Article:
852-893 1018-1185








The Later First Bulgarian Empire, 893-1018



In 893 an assembly of Bulgarian notables decided that SLAVO-BULGARIAN should be the national language (of course, the name 'Slavo- Bulgarian' is an academic creation. Meant is the Bulgarian language, a Slavic language with Altai-Bulgarian loanwords). SIMEON THE GREAT (893-927) began his rule.
The arrival of the Magyars and their choice of Pannonia as the pastures where they would nourish their herds and from where they would conduct their raids changed the political landscape significantly. Bulgaria lost most of her lands north of the Danube. Simeon's successes were of diplomatic nature; in 896 Byzantium accepted the independence of the Bulgarian church; in 926 Simeon himself was recognized as basileus (king, although the Bulgarians were to claim the title of CZAR). Simeon moved the capital from Pliska to PRESLAV. As Simeon had been brought up in Byzantium, during his rule the court 'Byzantinized'. During his rule, Byzantium was engaged in warfare with the Magyars as well as with the Byzantine Empire, the latter often over trade disputes.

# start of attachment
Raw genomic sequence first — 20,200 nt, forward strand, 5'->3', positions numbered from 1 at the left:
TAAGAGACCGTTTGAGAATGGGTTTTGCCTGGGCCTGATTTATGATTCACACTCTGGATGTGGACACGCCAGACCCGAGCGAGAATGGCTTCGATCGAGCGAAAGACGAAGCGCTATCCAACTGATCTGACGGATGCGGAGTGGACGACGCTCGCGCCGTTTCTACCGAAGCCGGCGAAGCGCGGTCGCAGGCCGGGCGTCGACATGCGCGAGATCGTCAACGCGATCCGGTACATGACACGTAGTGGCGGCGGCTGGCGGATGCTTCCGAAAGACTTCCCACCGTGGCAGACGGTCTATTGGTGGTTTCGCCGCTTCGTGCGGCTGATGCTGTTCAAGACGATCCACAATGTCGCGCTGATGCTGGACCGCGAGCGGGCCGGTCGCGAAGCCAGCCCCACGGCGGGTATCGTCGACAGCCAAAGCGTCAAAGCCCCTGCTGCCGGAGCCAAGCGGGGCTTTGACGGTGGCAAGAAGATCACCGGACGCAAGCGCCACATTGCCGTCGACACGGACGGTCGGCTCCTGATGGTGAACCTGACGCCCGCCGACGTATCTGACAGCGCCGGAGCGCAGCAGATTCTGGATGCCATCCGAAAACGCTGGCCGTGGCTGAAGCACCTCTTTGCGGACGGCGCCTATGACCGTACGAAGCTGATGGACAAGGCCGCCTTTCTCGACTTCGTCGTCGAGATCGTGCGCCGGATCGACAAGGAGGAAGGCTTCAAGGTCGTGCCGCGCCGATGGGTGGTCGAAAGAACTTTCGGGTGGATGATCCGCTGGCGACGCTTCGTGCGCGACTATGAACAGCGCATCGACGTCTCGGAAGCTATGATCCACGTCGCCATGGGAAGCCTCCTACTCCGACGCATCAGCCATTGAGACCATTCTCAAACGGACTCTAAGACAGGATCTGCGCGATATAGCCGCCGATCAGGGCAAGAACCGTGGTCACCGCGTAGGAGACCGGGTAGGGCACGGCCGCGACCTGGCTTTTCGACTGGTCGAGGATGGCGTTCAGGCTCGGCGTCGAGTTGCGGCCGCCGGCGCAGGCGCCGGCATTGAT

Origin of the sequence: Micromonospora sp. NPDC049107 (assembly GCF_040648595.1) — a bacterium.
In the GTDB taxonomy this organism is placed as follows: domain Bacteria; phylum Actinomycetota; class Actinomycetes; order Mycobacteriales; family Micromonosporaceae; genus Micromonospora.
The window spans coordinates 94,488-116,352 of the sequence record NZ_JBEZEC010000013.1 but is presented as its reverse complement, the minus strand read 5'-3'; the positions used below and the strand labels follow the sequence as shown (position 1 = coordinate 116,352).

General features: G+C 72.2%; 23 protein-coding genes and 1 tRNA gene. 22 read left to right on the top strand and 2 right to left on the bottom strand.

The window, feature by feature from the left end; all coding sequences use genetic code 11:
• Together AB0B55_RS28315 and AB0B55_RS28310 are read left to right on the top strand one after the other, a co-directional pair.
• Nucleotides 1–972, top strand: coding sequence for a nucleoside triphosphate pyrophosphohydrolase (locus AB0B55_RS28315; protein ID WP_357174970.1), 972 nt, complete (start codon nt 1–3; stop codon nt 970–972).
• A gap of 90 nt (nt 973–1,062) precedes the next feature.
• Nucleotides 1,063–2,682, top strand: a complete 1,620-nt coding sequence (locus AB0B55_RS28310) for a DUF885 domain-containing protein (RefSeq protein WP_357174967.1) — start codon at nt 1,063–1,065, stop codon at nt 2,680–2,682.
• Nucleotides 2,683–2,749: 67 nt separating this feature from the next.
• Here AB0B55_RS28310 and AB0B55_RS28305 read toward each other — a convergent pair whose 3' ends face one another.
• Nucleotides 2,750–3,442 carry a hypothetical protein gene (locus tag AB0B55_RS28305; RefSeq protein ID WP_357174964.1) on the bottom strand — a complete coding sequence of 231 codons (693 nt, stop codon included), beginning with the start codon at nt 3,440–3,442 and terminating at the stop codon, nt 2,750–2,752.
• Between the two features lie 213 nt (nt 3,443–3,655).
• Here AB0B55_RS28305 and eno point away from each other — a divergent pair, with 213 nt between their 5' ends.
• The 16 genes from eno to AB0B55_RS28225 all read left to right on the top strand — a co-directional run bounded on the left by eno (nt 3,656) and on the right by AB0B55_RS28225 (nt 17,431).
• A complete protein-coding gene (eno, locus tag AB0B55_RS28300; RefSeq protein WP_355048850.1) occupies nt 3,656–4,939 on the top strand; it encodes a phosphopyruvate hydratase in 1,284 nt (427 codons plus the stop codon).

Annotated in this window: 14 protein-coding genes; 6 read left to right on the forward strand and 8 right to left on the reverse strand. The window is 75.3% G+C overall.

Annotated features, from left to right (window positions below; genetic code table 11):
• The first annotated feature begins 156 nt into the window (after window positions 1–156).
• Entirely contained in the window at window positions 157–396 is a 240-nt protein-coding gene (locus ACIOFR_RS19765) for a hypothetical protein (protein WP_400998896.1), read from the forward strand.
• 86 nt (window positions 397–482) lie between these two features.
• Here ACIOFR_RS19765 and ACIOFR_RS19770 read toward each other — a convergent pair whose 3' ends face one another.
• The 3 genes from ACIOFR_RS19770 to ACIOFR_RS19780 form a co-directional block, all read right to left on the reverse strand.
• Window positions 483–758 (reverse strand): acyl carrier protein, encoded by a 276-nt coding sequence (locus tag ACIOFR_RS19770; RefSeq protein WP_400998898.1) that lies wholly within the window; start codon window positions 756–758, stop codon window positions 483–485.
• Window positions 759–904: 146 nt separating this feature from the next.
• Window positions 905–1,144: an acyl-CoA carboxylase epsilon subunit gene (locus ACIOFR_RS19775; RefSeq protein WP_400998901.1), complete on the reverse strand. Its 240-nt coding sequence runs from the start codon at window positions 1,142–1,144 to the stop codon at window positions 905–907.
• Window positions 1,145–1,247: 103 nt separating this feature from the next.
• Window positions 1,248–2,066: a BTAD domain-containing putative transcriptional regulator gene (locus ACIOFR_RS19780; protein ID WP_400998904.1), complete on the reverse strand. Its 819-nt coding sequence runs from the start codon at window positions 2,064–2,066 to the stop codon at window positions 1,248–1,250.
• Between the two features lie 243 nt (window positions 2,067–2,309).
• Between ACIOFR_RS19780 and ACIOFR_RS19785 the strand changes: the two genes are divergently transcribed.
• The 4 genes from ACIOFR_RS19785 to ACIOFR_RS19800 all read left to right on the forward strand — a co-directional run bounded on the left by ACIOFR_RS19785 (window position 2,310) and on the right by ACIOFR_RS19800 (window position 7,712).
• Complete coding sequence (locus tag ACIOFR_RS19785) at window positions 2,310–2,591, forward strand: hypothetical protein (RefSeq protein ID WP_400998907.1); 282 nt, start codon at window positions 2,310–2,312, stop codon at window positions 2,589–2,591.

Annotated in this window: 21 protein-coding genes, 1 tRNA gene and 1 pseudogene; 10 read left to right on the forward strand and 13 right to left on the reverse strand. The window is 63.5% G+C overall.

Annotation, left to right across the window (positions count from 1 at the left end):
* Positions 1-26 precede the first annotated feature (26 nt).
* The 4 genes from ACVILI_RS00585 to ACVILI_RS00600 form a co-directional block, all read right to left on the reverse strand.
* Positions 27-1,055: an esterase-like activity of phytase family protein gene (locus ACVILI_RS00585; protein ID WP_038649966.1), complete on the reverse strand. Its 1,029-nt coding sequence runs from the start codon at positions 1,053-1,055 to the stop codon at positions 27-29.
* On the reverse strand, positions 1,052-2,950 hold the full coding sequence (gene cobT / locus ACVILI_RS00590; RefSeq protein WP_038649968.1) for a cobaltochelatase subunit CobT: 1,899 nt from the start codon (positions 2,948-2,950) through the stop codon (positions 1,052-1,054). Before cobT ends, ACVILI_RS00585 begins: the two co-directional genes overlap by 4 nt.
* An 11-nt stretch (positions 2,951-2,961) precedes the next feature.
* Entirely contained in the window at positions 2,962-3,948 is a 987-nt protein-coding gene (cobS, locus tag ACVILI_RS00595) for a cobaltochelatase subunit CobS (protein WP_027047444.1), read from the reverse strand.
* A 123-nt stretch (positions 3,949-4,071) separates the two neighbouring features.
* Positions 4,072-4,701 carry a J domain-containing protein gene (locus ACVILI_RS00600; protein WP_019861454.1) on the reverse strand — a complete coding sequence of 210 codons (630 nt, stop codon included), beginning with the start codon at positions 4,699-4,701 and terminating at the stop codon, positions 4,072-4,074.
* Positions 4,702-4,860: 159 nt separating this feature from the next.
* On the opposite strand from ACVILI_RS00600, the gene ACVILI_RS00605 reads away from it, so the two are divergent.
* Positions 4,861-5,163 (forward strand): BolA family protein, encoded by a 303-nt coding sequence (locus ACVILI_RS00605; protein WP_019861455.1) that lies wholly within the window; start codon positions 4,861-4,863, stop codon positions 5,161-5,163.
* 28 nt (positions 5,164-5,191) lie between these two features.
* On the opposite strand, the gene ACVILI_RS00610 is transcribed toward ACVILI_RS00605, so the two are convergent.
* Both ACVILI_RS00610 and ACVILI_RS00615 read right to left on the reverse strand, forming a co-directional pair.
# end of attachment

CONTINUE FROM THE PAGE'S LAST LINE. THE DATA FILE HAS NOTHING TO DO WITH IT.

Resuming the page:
Under Simeon's son and successor PETER (927-970), wars both with the Hungarians and the Byzantinians resumed, and a long period of decline set in. BOGOMILISM found great resonance in Bulgaria; there werenumerous hermits in the country.
After Peter's death, Byzantinian armies conquered and annexed eastern Bulgaria, including the capital Preslav. Bulgaria's capital was moved to OHRID in modern Macedonia. Under Czar SAMOUIL I. (997-1014) Bulgaria (Western Bulgaria) briefly expanded again; in 1014 he suffered a decisive defeat at the hands of the Byzantinians. Emperor Basileus II., the "Bulgarian-slayer", ordered the Bulgarian prisoners to be blinded. In 1017, Simeon II. died; in 1018, Bulgaria was annexed into the Byzantinian Empire.






EXTERNAL
LINKS
Library of Congress, Country Studies : Bulgaria
Bulgarian History Timeline, from timelines.ws
The Church of Imperial Byzantium
L.P. Brockett, The Bogomils of Bulgaria and Bosnia, 1879
Bulgaria's Relation with Byzantium, by Dimiter Markovski
DOCUMENTS Historical maps of the Balkans, from Perry Castaneda Library, UTexas
REFERENCE R.J. Crampton, A Concise History of Bulgaria, Cambridge Concise Histories 1997; KMLA Lib.Sign. 949.7 C889a
Article : Bulgaria, pp.623-636, in : Encyclopaedia Britannica, 15th edition, Macropaedia vol.14, KMLA Lib.Sign. R 032 B862n v.14
Raymond Detrez, Historical Dictionary of Bulgaria, Lanham Md. : Scarecrow 2006, KMLA Lib.Sign. R 949.9003 D 483h


This page is part of World History at KMLA
First posted in 2000, last revised on November 7th 2004

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